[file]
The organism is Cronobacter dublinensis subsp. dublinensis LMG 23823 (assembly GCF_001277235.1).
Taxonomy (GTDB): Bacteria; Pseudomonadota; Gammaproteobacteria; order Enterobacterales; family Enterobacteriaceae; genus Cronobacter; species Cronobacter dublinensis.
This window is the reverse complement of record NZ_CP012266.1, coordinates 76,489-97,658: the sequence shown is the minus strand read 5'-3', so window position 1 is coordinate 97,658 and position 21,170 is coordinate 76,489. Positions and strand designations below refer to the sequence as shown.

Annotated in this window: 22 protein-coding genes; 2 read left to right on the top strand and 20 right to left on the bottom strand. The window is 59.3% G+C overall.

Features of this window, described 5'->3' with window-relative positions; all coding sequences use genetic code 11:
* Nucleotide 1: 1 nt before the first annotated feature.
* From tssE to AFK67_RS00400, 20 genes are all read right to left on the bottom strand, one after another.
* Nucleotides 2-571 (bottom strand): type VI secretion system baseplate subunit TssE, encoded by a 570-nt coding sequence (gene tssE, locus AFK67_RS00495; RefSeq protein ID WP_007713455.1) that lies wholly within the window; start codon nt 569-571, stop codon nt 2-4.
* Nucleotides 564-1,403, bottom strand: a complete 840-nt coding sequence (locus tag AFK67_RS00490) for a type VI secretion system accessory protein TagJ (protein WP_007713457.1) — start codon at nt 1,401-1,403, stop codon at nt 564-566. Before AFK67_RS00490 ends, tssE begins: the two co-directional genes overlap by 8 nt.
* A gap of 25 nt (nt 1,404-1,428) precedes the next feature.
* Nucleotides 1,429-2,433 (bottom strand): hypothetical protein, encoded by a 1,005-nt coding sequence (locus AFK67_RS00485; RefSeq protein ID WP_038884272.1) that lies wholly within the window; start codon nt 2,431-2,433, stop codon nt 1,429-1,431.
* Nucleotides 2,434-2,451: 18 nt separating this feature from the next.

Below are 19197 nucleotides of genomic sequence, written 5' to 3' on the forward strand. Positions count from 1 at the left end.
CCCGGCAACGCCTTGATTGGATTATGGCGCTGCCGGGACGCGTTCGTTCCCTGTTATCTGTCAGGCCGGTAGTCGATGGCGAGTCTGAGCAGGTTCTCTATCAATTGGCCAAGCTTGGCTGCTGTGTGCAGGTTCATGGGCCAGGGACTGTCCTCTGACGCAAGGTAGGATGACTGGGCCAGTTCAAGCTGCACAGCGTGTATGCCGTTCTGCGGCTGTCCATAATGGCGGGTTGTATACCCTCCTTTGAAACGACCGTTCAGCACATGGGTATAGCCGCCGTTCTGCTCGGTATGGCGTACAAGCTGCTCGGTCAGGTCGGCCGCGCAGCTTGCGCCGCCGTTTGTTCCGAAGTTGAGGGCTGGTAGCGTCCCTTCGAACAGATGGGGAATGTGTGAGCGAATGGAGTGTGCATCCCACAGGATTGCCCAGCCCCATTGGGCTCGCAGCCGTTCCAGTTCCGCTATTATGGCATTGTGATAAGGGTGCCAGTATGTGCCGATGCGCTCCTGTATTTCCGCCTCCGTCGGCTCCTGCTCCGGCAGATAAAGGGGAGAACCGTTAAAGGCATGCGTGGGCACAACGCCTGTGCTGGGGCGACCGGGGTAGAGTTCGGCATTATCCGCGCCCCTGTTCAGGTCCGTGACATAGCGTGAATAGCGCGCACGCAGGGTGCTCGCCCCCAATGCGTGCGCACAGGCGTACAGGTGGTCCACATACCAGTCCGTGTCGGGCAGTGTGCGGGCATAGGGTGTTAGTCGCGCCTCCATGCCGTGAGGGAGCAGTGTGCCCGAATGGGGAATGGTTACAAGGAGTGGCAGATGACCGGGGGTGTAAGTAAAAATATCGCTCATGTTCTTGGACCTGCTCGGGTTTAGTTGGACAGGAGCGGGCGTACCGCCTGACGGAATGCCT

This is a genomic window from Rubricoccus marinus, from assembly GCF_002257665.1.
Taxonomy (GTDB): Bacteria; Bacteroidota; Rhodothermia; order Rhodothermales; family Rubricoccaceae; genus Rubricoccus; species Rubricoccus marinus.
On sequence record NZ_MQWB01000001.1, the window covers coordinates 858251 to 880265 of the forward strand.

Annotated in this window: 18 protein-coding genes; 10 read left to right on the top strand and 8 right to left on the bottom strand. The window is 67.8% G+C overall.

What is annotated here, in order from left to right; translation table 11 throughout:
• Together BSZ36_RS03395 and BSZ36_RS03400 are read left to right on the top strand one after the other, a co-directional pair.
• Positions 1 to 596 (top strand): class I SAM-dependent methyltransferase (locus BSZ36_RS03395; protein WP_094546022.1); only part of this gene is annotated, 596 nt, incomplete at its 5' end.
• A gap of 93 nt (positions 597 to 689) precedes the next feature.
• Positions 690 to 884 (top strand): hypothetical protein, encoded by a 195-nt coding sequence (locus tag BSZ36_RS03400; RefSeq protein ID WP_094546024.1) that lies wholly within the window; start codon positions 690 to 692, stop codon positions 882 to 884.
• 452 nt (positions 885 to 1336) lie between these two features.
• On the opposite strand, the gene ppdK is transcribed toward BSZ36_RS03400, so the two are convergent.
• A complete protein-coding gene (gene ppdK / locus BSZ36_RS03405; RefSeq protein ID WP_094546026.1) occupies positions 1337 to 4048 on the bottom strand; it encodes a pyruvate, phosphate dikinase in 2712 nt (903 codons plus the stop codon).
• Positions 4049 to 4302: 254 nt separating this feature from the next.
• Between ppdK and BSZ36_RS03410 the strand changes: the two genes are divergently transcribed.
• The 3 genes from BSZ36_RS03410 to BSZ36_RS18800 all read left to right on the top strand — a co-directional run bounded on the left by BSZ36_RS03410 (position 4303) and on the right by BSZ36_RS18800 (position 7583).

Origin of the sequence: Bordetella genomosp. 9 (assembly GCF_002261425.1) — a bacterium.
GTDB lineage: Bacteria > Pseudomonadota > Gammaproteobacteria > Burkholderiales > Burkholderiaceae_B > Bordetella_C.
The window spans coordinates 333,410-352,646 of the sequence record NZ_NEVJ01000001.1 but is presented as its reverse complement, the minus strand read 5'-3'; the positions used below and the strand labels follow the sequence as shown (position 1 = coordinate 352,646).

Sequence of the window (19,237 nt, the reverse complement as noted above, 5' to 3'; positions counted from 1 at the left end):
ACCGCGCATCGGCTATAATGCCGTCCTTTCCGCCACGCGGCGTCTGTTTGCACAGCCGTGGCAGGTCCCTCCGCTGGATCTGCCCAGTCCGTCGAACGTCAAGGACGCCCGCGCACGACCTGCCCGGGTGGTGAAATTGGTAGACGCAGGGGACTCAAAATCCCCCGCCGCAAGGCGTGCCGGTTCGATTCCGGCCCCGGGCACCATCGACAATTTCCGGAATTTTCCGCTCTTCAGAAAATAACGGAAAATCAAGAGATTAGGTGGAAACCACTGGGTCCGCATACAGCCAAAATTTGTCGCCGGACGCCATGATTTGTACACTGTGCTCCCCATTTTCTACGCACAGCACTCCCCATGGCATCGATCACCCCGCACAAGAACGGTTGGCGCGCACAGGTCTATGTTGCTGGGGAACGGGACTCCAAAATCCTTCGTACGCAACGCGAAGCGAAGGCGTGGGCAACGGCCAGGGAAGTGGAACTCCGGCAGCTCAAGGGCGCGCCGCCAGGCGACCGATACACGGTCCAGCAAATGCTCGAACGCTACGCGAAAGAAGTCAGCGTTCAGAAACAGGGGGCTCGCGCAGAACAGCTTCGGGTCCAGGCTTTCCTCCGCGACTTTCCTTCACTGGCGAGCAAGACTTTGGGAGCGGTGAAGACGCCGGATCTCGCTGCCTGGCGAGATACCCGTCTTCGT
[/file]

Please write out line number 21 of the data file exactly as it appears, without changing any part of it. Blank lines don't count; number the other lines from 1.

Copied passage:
• Positions 1 to 596 (top strand): class I SAM-dependent methyltransferase (locus BSZ36_RS03395; protein WP_094546022.1); only part of this gene is annotated, 596 nt, incomplete at its 5' end.